Last year, I also had the opportunity to teach math to a grade 6 class at Henry Larsen Elementary School. The main unit that I taught was on patterning and algebra. Like the plan I made for the grade 7s and 8s, this one also used the resource From Patterns to Algebra. The only difference was that I finished with a short lesson on graphing of simple equations instead of continuing to the end of the book. You can view my unit plan and accompanying lessons here.
The students really enjoyed using the coloured tiles to make patterns, and it helped them come up with a simple equation (number of tiles = position number x + ) as well as recognize which part of the pattern represented the constant and the coefficient. I learned that I had to be very specific in my instructions or else they would be left unsure of what to do, or they would get off topic easily and just play with the tiles.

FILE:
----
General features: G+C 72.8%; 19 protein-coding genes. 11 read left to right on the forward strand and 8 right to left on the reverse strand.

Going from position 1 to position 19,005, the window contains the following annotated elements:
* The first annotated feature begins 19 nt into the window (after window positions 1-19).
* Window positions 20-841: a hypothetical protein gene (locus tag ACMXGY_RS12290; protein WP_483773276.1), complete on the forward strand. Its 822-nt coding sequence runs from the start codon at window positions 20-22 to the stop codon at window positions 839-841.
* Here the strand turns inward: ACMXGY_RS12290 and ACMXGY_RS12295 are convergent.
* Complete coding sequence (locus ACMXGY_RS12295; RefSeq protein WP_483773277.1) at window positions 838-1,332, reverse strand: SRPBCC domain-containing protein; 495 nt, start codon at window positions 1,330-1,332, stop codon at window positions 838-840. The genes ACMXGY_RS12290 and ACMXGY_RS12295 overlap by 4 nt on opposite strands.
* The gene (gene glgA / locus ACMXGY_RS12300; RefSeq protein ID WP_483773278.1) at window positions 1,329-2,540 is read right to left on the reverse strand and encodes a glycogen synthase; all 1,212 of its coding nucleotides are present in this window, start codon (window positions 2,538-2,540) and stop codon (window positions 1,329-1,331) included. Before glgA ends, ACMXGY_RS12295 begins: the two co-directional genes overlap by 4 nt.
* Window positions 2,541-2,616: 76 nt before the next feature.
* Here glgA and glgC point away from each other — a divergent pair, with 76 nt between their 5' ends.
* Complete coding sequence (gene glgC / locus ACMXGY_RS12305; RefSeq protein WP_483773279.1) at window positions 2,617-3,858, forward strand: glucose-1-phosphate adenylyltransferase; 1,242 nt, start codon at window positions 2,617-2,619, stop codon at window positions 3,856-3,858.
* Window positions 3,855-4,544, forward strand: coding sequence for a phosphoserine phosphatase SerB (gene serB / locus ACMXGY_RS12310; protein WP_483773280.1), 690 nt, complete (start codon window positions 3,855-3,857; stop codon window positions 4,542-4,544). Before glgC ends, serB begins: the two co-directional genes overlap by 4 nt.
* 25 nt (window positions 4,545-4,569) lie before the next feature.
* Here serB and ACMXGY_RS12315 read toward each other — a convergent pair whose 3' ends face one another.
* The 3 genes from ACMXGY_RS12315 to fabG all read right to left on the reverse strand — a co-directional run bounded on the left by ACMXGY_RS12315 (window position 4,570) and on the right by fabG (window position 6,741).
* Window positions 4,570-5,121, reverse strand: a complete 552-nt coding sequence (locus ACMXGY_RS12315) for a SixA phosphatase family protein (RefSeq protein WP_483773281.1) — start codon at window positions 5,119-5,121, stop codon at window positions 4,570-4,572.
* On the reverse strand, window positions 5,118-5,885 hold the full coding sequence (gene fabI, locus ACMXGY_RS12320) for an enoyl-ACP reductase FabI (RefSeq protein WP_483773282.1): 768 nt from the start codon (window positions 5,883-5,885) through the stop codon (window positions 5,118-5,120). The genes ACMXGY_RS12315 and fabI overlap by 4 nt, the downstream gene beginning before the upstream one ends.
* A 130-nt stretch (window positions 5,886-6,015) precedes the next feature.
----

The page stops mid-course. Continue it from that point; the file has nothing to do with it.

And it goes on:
I also learned the rules for a gallery walk, as there were many throughout the unit. For example, many of the lessons had students, as a table group, create a pattern based on a rule and then circulate around the room trying to guess the other group’s patterns. Some guidelines for these gallery walks would be to have all the students carry paper and a pencil in order to write down their guesses, asking them not to sit down, as they would just be there for a minute or two, and the number one rule: don’t touch the patterns of the other groups!
Also included in the unit plan is the final unit test I gave the students. My associate teacher encouraged me to use EQAO practice questions, as they needed to become familiar with their format, so I found a package of past questions and picked from there (these consolidation packages are available for every strand). Some I chose for the test, others I chose for a review.
As you can tell from my last post about Henry Larsen, last year I became familiar with the math curriculum and resources to make math an active, engaging, and hands-on experience.